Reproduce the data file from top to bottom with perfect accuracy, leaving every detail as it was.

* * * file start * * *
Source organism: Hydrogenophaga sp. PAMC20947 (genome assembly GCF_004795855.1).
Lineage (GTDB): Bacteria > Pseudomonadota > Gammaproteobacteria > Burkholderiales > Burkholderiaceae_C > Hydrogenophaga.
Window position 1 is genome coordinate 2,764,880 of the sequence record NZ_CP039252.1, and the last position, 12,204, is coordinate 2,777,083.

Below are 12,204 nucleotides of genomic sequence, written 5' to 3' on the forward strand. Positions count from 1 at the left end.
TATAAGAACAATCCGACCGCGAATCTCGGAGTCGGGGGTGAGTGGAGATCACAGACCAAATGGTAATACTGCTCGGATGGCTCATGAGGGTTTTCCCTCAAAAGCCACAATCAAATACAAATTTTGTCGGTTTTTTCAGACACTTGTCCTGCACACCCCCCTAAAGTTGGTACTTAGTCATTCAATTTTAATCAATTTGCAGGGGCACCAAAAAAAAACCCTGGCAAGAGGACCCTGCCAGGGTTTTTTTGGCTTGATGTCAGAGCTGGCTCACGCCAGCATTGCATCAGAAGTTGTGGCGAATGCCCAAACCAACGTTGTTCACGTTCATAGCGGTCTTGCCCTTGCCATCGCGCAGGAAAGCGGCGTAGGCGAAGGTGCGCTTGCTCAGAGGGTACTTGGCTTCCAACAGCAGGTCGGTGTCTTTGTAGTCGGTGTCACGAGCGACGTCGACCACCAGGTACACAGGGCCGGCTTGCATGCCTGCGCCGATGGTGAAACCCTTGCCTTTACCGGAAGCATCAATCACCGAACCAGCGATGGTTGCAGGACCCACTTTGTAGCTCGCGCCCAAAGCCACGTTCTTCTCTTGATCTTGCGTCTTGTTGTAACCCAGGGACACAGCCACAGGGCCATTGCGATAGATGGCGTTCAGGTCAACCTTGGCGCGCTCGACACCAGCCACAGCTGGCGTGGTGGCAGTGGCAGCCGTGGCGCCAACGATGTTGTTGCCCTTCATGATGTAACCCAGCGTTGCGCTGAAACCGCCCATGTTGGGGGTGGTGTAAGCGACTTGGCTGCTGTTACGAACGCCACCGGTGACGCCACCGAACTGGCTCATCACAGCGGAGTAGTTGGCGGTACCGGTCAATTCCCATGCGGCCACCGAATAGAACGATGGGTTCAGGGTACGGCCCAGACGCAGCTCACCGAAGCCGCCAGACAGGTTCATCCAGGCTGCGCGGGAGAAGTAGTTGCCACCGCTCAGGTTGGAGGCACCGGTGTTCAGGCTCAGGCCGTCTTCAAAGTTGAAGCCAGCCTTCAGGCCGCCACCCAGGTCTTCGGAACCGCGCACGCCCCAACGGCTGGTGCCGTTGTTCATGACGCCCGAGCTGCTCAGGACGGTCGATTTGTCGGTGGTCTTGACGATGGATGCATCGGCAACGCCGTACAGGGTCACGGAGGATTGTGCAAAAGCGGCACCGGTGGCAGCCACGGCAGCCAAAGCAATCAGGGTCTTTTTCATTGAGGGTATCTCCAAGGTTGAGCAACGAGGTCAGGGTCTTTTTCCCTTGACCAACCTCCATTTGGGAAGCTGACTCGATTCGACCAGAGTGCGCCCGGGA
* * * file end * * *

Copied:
Source organism: Hydrogenophaga sp. PAMC20947 (genome assembly GCF_004795855.1).
Lineage (GTDB): Bacteria > Pseudomonadota > Gammaproteobacteria > Burkholderiales > Burkholderiaceae_C > Hydrogenophaga.
Window position 1 is genome coordinate 2,764,880 of the sequence record NZ_CP039252.1, and the last position, 12,204, is coordinate 2,777,083.

Below are 12,204 nucleotides of genomic sequence, written 5' to 3' on the forward strand. Positions count from 1 at the left end.
TATAAGAACAATCCGACCGCGAATCTCGGAGTCGGGGGTGAGTGGAGATCACAGACCAAATGGTAATACTGCTCGGATGGCTCATGAGGGTTTTCCCTCAAAAGCCACAATCAAATACAAATTTTGTCGGTTTTTTCAGACACTTGTCCTGCACACCCCCCTAAAGTTGGTACTTAGTCATTCAATTTTAATCAATTTGCAGGGGCACCAAAAAAAAACCCTGGCAAGAGGACCCTGCCAGGGTTTTTTTGGCTTGATGTCAGAGCTGGCTCACGCCAGCATTGCATCAGAAGTTGTGGCGAATGCCCAAACCAACGTTGTTCACGTTCATAGCGGTCTTGCCCTTGCCATCGCGCAGGAAAGCGGCGTAGGCGAAGGTGCGCTTGCTCAGAGGGTACTTGGCTTCCAACAGCAGGTCGGTGTCTTTGTAGTCGGTGTCACGAGCGACGTCGACCACCAGGTACACAGGGCCGGCTTGCATGCCTGCGCCGATGGTGAAACCCTTGCCTTTACCGGAAGCATCAATCACCGAACCAGCGATGGTTGCAGGACCCACTTTGTAGCTCGCGCCCAAAGCCACGTTCTTCTCTTGATCTTGCGTCTTGTTGTAACCCAGGGACACAGCCACAGGGCCATTGCGATAGATGGCGTTCAGGTCAACCTTGGCGCGCTCGACACCAGCCACAGCTGGCGTGGTGGCAGTGGCAGCCGTGGCGCCAACGATGTTGTTGCCCTTCATGATGTAACCCAGCGTTGCGCTGAAACCGCCCATGTTGGGGGTGGTGTAAGCGACTTGGCTGCTGTTACGAACGCCACCGGTGACGCCACCGAACTGGCTCATCACAGCGGAGTAGTTGGCGGTACCGGTCAATTCCCATGCGGCCACCGAATAGAACGATGGGTTCAGGGTACGGCCCAGACGCAGCTCACCGAAGCCGCCAGACAGGTTCATCCAGGCTGCGCGGGAGAAGTAGTTGCCACCGCTCAGGTTGGAGGCACCGGTGTTCAGGCTCAGGCCGTCTTCAAAGTTGAAGCCAGCCTTCAGGCCGCCACCCAGGTCTTCGGAACCGCGCACGCCCCAACGGCTGGTGCCGTTGTTCATGACGCCCGAGCTGCTCAGGACGGTCGATTTGTCGGTGGTCTTGACGATGGATGCATCGGCAACGCCGTACAGGGTCACGGAGGATTGTGCAAAAGCGGCACCGGTGGCAGCCACGGCAGCCAAAGCAATCAGGGTCTTTTTCATTGAGGGTATCTCCAAGGTTGAGCAACGAGGTCAGGGTCTTTTTCCCTTGACCAACCTCCATTTGGGAAGCTGACTCGATTCGACCAGAGTGCGCCCGGGA